16 June 2017 - 6:00 a.m.Etchingham: Two more results from the election that we didn't get to cover last night. We've got the final totals coming in, soon to be ratified by the Electoral Commission. The DUP were right on target with 271 seats and will form the next government. The SDP managed to lose 15 seats in total, gaining some in Scotland to mitigate the crushing they had in England. They sit at 182. The Liberal Progressives sit at 16, the SNP at 27, down from the 40 from last time, Plaid on 3, and the Greens hold their 1. UKIP get wiped out of the Parliament altogether, though not Euroscepticism as the SDP make a pivot to court their core vote in the North by showing sceptical opinions towards the European Union. Let's take a look at the UK map.Look at that sea of blue across the United Kingdom. Theresa May will be expected to go to Buckingham Palace this morning to ask His Majesty the King to form the next government, of which she will have a majority of 40. Representing a vast majority of territory in England and Ireland, and clubbing the SDP in rural Wales and Scotland, she will have the freedom to shuffle and form her Cabinet in the way that she sees fit. This ends our election coverage, next will be Good Morning Britain, continuing the discussion about the election. Thank you to Kristina, Peta, George, and Ed for being here all night with me. Fancy a coffee now?Credlin: Yeah, a nice black coffee and a good breakfast. Kristina and I have to get home to Australia tomorrow, but we want to see more of the UK. It's been a fabulous time here.Keneally: Absolutely, and even though we're on opposite sides of the spectrum and get into some heated arguments on the screen, we're good friends. Osborne: If ITV is buying, I'll gladly take up the offer, Julie.Etchingham: Well, it looks like....oh, they've brought it in for us during Good Morning Britain! Because we aren't done yet guys. We have to talk on Good Morning Britain with the presenters there as their election panel.Balls: Yvette is gonna hate me. That breakfast looks really good.Etchingham: This has been your ITV election news team, good morning everyone.
9 June 2017Woking, England"Why are we even campaigning in this seat. It's so DUP blue I can't tell if it's water, the sky, or the voters," Jess grumbled. She was trying to help the local SDP candidate get a swing in her direction, but the seat of Woking has been such a DUP safe seat, that she questioned the reasoning of coming out in the first place. Fiona Colley, the local candidate for the Social Democrats, turned around and looked at Jess as people kept walking past, not even bothering to take any information or engage in debate, which happened in the other seats around London Jess had been in today. As one of the more visible SDP MPs, she was responsible for helping out the national campaign. Why Starmer was even sending her there was beyond her."It's alright," Fiona replied. "I appreciate the help anyway. If we can get a swing on in areas like this, maybe we can win the election. We're going to need Tory safe seats to turn red anyway.," Jess couldn't deny that logic. But this one? Jonathan Lord had 121,441, and the last SDP candidate 39,270. Not even close. "Alright, then. A few more than we can pop round the pub for a bite," Fiona groaned, herself starting to feel a little bit of the abnormal heat in the streets of Woking.Dublin, Ireland"Really? We're in with a shot?" asked Tim Farron. He had just delivered a speech in Dublin to a crowd of students at Trinity College, Dublin. He was with his leader, Vince Cable, heading around Ireland, trying to drum up support away from the SDP. The Irish electorate was notoriously conservative, moreso than the English, but they were in a matter of social issues. Putting together a majority here for any of the parties to the left of the DUP would be tough. Vince and Tim were having dinner with their wives at one of the restaurants overlooking St. Stephen's Green and Grafton Street. The evening light of Dublin with its soft pinks and oranges illuminated the green in a pastel brilliance. "Yeah; we're having a resurgence in metropolitan areas like this, where the SDP may have spooked off some who aren't as keen with the left-wing populist, socialist tone coming from them," Vince replied, tucking into a roast. "Plus, we're the only party in the left that isn't going to burn the pocket book and looks to modify capitalism rather than overhaul the entire economy. That's a good boost for us as well.""The wild card is the UKIP vote. We haven't heard much from them beyond the debate, and I mean...Nigel didn't do terrible," Tim said, poking around his plate of fish and chips."Irrelevant. The SDP wooed them back this election cycle. UKIP might disappear completely. But now the SDP are stuck in this populist mode that they can't get out. You'd think that a party that promotes itself as social democracy would find a way to be to the left of us, but we're the real left alternative here," Vince answered. "We're in a good spot right now. I think we'll prove everyone wrong in this election."The two men continued to eat.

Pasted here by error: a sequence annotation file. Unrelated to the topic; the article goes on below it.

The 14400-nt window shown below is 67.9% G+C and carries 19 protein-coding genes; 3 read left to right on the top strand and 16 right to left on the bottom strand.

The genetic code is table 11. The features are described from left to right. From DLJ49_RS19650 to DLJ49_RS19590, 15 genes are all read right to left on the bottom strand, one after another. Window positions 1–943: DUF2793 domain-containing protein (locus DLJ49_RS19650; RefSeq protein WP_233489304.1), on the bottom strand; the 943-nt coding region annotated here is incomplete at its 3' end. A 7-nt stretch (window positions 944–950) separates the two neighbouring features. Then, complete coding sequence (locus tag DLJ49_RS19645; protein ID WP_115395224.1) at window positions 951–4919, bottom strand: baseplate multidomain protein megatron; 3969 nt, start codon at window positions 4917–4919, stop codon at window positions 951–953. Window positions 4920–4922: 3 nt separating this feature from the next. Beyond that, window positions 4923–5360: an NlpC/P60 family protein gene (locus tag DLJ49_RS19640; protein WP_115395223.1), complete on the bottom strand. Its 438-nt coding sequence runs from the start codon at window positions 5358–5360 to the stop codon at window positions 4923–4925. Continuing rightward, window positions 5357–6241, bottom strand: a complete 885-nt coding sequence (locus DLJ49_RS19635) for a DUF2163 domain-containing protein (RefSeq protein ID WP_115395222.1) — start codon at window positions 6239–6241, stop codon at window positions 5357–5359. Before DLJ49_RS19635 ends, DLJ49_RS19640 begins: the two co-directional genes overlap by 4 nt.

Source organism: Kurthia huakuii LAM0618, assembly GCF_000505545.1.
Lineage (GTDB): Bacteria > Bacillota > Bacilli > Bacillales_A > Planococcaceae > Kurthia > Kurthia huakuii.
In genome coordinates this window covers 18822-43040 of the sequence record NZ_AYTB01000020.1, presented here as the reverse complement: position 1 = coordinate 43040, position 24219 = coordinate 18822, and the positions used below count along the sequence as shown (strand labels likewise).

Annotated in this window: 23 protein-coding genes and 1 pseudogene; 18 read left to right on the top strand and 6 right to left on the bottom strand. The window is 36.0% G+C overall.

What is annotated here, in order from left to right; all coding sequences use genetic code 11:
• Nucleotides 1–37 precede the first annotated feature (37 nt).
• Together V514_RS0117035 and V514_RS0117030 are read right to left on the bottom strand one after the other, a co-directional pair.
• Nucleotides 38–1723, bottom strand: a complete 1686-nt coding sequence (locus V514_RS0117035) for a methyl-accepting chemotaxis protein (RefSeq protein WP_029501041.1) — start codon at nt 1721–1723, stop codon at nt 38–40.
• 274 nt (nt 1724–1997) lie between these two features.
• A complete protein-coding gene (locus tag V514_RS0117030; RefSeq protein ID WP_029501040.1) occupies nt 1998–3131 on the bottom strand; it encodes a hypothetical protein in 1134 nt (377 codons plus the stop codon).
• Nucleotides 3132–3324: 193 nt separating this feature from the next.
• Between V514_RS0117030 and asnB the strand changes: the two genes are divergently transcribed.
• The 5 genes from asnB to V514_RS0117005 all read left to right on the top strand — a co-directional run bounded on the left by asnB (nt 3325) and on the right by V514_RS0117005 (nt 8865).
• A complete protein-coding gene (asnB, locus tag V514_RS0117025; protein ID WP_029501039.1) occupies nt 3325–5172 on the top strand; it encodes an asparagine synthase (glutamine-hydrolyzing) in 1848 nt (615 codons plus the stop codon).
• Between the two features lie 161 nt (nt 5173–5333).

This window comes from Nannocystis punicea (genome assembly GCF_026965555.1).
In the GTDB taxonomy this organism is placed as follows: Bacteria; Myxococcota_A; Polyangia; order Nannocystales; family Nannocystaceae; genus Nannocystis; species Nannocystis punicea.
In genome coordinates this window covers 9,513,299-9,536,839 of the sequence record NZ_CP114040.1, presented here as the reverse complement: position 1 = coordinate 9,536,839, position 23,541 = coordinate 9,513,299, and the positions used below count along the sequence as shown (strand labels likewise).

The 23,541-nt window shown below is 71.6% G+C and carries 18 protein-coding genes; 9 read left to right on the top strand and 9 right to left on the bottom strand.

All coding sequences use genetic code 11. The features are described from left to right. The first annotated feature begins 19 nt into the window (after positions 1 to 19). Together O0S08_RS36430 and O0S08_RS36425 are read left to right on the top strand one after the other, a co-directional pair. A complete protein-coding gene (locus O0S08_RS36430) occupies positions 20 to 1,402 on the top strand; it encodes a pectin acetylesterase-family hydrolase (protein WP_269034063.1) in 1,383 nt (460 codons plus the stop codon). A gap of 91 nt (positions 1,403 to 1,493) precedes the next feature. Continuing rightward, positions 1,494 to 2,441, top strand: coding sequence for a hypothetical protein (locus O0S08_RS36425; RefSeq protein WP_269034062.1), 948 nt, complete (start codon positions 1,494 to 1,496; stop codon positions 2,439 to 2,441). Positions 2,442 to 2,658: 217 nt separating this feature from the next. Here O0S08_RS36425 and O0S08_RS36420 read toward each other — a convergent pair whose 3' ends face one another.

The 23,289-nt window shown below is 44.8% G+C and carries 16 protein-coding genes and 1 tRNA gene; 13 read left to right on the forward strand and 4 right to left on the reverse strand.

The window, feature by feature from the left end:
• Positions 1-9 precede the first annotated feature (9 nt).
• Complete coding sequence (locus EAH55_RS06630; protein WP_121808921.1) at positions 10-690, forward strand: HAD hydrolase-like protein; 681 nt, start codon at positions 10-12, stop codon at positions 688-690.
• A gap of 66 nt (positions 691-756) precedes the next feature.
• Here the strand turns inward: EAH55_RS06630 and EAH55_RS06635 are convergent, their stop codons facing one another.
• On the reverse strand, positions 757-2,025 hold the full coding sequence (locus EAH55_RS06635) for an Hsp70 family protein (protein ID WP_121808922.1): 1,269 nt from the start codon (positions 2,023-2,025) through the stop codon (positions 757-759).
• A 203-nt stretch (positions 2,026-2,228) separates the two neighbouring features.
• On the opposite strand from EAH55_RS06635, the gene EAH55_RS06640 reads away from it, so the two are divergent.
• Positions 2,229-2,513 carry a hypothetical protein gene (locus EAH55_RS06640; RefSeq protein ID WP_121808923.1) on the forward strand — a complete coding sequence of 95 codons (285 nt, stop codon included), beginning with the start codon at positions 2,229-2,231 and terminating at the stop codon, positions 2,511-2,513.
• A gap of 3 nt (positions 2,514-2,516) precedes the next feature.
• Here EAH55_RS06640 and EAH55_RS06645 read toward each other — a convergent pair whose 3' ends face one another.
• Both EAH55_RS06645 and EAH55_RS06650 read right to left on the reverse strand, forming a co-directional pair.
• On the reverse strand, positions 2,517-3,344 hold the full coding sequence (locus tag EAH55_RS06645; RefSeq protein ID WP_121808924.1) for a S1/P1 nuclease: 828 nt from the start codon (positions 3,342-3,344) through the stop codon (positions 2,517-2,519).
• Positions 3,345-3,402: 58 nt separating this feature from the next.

11 November 201509:00Huw Edwards: It's 9 o'clock and it's time to talk about the election results. That...is the result of the snap general election. Hugh Robertson and his Conservative Party have won a majority of seats, 334, and will govern starting immediately. A King's Speech WILL pass the House of Commons, as they have a functional majority of 17 seats, a workable majority that will survive confidence votes and defections. Wow, what a result. Joining me this morning is Andrew Neil, Sophie Rawson, Emily Raitlis and Jeremy Vine. Jeremy, talk to us about the swings from last night.Jeremy Vine: Hello, and welcome to the Virtual Election Room, where we can look at the swings of each individual seat and have a Virtual House of Commons. And, let's look at Labour safe seats like Houghton and Sunderland South. It remained Labour, but there was a large swing to UKIP. Another swing in a safe Labour seat in Hackney, the constituency in north-east London...look at the swing to the Conservatives. 5.5% to the Conservatives, and if we look at the image. Yes, it brings us past the hung Parliament situation and into the Conservative majority, leaving us with a Conservative Majority of 17. Edwards: Quite extraordinary result, considering the short timeline. Mr. Robertson will go to the King today, he will get the authority to form a Government, and we will have a King's Speech, we're told, by the end of the week. Considering the unprecedented nature of all of this, a state opening of Parliament has been ruled out by Buckingham Palace and the Conservatives. Andrew Neil, Andrew...what does this mean?Andrew Neil: This means that we'll just see the full pomp and circumstance in May like other state openings. The country needs a Government, and the Conservatives want to ensure that they will take over from Labour very soon. Considering the foreign policy situations, Mr. Robertson is going to want to hit the ground running. We've already gotten some Cabinet leaks from inside the Conservative Party HQ. It looks like the man who he replaced as Leader of the Conservatives, William Hague, will be the new Foreign Secretary. Chloe Smith, Zac Goldsmith, Ruth Davidson, all new faces to the Tory Party who were elected in 2012, are in the Cabinet. 10 women are in the Cabinet, a little more on parity but still a minority. Priti Patel, a new Tory star in the making, will be the Defence Secretary, a HUGE appointment. She is the first Defence Secretary in the history of the United Kingdom's Cabinet governments.Edwards: What do you make of the Scottish result and the apparent divergence from the traditional parties in Westminster?Neil: This could get very interesting. It all depends on how the Government in Westminster treats Holyrood. The Conservative policy towards the devolved Parliaments has been to give them the ability to be more autonomous in terms of taxation and fiscal policy on certain issues.Edwards: Alright, and let's look at the charts. Here are the final popular vote shares:Emily, Sophie, what do you see here?Emily Raitlis: It's got the Conservatives winning 37.5% of the vote. I think the more people study that a whopping 62.5% of the vote was against the Tories, the more they will call for electoral reform. The first past the post system is going to produce more zany results like this the more diverse people are in their voting support. In other words, if people keep voting SNP, Plaid Cymru, UKIP, and Greens, the worse the majority party's popular vote share will be. Neil: Oh yes, I dare say that if a new voting system hasn't been petitioned by the people afterwards and championed by the other six parties in Westminster, I will eat my hat. Edwards: And here is the final seat tally as well.Sophie Rawson: Well, as we knew before 334 seats. The poor Liberal Democrats though got DECIMATED by the Tories and in some spots, Labour, in England, and the major parties got mowed over in Scotland. It seems that this election, for the calamity that it was for Labour, saw it and the Conservatives consolidate themselves as the two largest parties. The Conservatives will have to be careful in their governance, because it IS only a majority of 18. That can be knocked down and while Labour might not be a majority party in the 2020 election, a Labour-SNP coalition could happen if they get a parity of votes in 2020. Edwards: Oh no! We have barely gotten done with the 2015 election, and you're looking forward to 2020!?Rawson: Of course! It's never over.Edwards: Okay, stay tuned for our reporters live at the House of Commons, Downing Street, and Buckingham Palace bringing you coverage of the new Government, a Conservative government.